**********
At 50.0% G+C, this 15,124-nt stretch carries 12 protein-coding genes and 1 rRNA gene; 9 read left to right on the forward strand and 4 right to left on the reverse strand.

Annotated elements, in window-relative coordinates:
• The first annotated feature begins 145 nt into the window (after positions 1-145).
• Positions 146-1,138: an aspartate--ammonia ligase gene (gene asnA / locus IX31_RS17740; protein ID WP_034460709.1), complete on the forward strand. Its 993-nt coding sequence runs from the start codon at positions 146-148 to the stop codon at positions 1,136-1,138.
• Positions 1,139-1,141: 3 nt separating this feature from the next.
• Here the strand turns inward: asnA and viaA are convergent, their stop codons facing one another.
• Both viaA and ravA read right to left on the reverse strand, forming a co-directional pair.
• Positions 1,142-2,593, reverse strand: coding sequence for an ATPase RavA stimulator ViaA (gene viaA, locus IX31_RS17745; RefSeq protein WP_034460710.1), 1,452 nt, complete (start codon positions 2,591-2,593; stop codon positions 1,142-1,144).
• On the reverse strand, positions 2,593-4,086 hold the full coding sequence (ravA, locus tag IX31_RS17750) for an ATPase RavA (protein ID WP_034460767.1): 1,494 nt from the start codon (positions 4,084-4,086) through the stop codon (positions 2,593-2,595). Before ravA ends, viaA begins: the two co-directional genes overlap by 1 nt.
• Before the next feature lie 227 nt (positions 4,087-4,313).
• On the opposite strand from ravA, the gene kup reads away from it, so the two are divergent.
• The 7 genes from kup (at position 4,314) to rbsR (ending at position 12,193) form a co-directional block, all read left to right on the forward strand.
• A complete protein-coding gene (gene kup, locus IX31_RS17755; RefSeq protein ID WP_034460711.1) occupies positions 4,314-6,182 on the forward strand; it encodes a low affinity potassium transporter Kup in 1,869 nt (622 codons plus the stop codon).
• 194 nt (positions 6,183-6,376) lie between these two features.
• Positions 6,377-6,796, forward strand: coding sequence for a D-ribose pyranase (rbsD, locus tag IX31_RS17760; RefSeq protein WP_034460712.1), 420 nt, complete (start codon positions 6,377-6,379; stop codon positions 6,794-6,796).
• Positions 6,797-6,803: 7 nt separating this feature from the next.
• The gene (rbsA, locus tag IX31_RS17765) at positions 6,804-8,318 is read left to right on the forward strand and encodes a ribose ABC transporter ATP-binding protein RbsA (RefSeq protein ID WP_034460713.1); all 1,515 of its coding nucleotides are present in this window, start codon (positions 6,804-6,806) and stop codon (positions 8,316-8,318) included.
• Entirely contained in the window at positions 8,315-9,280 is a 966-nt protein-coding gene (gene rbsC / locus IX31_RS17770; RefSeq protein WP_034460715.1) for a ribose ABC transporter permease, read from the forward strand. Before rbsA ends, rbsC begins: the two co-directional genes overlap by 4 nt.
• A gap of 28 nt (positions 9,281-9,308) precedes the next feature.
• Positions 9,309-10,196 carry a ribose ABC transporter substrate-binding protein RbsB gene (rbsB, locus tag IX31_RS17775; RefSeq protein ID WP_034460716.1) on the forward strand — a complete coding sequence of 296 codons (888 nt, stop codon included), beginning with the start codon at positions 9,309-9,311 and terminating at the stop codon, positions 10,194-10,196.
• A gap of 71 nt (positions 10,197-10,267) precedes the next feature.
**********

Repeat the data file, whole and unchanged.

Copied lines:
At 50.0% G+C, this 15,124-nt stretch carries 12 protein-coding genes and 1 rRNA gene; 9 read left to right on the forward strand and 4 right to left on the reverse strand.

Annotated elements, in window-relative coordinates:
• The first annotated feature begins 145 nt into the window (after positions 1-145).
• Positions 146-1,138: an aspartate--ammonia ligase gene (gene asnA / locus IX31_RS17740; protein ID WP_034460709.1), complete on the forward strand. Its 993-nt coding sequence runs from the start codon at positions 146-148 to the stop codon at positions 1,136-1,138.
• Positions 1,139-1,141: 3 nt separating this feature from the next.
• Here the strand turns inward: asnA and viaA are convergent, their stop codons facing one another.
• Both viaA and ravA read right to left on the reverse strand, forming a co-directional pair.
• Positions 1,142-2,593, reverse strand: coding sequence for an ATPase RavA stimulator ViaA (gene viaA, locus IX31_RS17745; RefSeq protein WP_034460710.1), 1,452 nt, complete (start codon positions 2,591-2,593; stop codon positions 1,142-1,144).
• On the reverse strand, positions 2,593-4,086 hold the full coding sequence (ravA, locus tag IX31_RS17750) for an ATPase RavA (protein ID WP_034460767.1): 1,494 nt from the start codon (positions 4,084-4,086) through the stop codon (positions 2,593-2,595). Before ravA ends, viaA begins: the two co-directional genes overlap by 1 nt.
• Before the next feature lie 227 nt (positions 4,087-4,313).
• On the opposite strand from ravA, the gene kup reads away from it, so the two are divergent.
• The 7 genes from kup (at position 4,314) to rbsR (ending at position 12,193) form a co-directional block, all read left to right on the forward strand.
• A complete protein-coding gene (gene kup, locus IX31_RS17755; RefSeq protein ID WP_034460711.1) occupies positions 4,314-6,182 on the forward strand; it encodes a low affinity potassium transporter Kup in 1,869 nt (622 codons plus the stop codon).
• 194 nt (positions 6,183-6,376) lie between these two features.
• Positions 6,377-6,796, forward strand: coding sequence for a D-ribose pyranase (rbsD, locus tag IX31_RS17760; RefSeq protein WP_034460712.1), 420 nt, complete (start codon positions 6,377-6,379; stop codon positions 6,794-6,796).
• Positions 6,797-6,803: 7 nt separating this feature from the next.
• The gene (rbsA, locus tag IX31_RS17765) at positions 6,804-8,318 is read left to right on the forward strand and encodes a ribose ABC transporter ATP-binding protein RbsA (RefSeq protein ID WP_034460713.1); all 1,515 of its coding nucleotides are present in this window, start codon (positions 6,804-6,806) and stop codon (positions 8,316-8,318) included.
• Entirely contained in the window at positions 8,315-9,280 is a 966-nt protein-coding gene (gene rbsC / locus IX31_RS17770; RefSeq protein WP_034460715.1) for a ribose ABC transporter permease, read from the forward strand. Before rbsA ends, rbsC begins: the two co-directional genes overlap by 4 nt.
• A gap of 28 nt (positions 9,281-9,308) precedes the next feature.
• Positions 9,309-10,196 carry a ribose ABC transporter substrate-binding protein RbsB gene (rbsB, locus tag IX31_RS17775; RefSeq protein ID WP_034460716.1) on the forward strand — a complete coding sequence of 296 codons (888 nt, stop codon included), beginning with the start codon at positions 9,309-9,311 and terminating at the stop codon, positions 10,194-10,196.
• A gap of 71 nt (positions 10,197-10,267) precedes the next feature.